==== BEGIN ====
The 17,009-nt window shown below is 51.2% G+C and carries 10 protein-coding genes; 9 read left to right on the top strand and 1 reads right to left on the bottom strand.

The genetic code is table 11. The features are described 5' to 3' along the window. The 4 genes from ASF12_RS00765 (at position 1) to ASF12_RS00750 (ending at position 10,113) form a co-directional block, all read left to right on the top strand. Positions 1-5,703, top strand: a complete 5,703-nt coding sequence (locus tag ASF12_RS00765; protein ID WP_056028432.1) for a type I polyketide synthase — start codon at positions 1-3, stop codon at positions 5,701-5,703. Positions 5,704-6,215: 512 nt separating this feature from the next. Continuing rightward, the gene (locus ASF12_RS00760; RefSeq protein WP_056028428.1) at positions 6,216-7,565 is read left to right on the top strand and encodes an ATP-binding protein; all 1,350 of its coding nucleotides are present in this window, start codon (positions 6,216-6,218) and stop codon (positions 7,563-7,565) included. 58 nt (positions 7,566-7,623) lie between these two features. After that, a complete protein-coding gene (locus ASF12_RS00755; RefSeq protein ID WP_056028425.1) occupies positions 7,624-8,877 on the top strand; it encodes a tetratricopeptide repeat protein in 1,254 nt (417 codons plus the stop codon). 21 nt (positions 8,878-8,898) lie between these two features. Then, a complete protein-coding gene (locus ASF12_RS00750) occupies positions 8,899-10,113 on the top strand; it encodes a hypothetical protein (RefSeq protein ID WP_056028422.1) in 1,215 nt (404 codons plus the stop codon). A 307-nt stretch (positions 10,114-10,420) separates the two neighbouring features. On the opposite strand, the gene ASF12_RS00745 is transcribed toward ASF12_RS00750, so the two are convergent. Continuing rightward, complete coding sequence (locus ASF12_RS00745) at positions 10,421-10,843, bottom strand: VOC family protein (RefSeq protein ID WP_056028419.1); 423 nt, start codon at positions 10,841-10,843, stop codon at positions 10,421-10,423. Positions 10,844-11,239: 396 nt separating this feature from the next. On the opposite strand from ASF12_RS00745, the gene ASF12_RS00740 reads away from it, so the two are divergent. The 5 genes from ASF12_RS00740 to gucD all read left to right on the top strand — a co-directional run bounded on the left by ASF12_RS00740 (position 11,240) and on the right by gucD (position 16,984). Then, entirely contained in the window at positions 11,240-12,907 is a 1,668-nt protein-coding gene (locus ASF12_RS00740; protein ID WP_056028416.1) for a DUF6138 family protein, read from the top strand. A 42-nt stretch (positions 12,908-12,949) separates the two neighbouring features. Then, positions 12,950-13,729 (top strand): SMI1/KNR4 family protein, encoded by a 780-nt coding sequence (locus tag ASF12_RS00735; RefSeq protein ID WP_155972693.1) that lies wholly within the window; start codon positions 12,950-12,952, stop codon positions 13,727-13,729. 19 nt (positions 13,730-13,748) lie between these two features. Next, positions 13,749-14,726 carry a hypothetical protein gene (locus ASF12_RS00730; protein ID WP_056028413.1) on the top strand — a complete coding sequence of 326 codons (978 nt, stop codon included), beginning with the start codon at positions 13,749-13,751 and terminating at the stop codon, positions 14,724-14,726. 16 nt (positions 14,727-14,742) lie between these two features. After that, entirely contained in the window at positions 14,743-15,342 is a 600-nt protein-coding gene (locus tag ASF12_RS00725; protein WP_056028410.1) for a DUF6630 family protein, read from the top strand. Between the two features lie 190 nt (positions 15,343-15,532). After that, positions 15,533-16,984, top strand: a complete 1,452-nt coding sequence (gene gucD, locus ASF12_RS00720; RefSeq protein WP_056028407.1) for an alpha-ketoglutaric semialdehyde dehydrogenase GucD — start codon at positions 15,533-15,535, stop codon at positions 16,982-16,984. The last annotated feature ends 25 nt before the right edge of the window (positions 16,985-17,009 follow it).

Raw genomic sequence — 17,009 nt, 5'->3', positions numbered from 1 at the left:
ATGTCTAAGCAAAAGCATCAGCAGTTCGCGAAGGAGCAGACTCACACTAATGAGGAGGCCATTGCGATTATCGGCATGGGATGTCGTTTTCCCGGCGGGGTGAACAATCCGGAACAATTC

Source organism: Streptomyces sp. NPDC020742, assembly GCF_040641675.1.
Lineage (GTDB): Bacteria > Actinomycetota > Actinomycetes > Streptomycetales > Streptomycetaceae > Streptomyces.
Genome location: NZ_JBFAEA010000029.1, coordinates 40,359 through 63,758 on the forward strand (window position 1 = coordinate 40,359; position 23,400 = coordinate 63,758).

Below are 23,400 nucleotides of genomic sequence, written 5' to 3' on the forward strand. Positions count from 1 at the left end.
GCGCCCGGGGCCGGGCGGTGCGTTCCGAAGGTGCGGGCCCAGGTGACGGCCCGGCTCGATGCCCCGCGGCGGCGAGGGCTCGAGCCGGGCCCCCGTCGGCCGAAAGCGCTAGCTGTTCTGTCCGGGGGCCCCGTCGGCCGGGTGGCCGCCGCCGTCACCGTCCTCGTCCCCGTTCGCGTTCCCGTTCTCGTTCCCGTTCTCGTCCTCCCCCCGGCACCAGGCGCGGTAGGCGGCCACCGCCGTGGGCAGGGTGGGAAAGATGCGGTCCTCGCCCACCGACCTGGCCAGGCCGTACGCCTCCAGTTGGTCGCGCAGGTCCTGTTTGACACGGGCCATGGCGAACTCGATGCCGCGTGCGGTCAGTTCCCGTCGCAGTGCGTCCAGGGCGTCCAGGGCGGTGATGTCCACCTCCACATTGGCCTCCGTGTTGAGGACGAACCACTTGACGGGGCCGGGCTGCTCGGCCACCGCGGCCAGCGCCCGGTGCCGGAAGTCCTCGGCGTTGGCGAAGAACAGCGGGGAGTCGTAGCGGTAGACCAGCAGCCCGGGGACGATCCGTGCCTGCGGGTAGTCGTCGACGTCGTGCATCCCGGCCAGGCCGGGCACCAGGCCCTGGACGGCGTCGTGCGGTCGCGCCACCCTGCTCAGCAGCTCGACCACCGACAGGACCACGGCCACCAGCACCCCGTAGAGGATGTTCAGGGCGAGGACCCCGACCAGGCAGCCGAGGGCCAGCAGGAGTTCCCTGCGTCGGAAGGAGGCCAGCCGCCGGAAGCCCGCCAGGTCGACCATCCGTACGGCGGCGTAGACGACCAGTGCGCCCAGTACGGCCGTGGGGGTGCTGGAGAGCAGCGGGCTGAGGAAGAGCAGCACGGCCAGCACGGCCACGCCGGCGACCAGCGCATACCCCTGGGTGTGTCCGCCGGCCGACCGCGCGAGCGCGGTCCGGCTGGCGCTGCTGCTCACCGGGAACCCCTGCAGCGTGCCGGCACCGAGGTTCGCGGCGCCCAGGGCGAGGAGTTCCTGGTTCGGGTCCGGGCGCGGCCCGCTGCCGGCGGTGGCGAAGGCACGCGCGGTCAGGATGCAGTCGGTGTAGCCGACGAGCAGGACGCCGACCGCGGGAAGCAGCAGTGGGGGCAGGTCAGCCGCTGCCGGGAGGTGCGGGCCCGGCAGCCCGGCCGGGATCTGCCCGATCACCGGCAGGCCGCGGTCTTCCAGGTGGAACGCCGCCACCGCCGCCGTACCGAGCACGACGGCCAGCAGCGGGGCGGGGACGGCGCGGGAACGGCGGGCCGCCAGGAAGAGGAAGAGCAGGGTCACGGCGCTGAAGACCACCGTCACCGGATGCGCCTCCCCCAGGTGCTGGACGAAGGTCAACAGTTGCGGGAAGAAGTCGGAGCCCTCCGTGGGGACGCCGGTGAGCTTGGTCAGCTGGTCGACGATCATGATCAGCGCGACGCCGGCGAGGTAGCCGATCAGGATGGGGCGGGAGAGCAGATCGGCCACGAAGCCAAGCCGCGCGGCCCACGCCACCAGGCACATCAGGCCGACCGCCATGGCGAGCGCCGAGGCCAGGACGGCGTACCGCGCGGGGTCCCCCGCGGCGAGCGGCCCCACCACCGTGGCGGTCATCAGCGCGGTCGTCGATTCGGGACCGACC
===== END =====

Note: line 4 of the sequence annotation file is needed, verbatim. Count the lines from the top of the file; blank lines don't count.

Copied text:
ATGTCTAAGCAAAAGCATCAGCAGTTCGCGAAGGAGCAGACTCACACTAATGAGGAGGCCATTGCGATTATCGGCATGGGATGTCGTTTTCCCGGCGGGGTGAACAATCCGGAACAATTC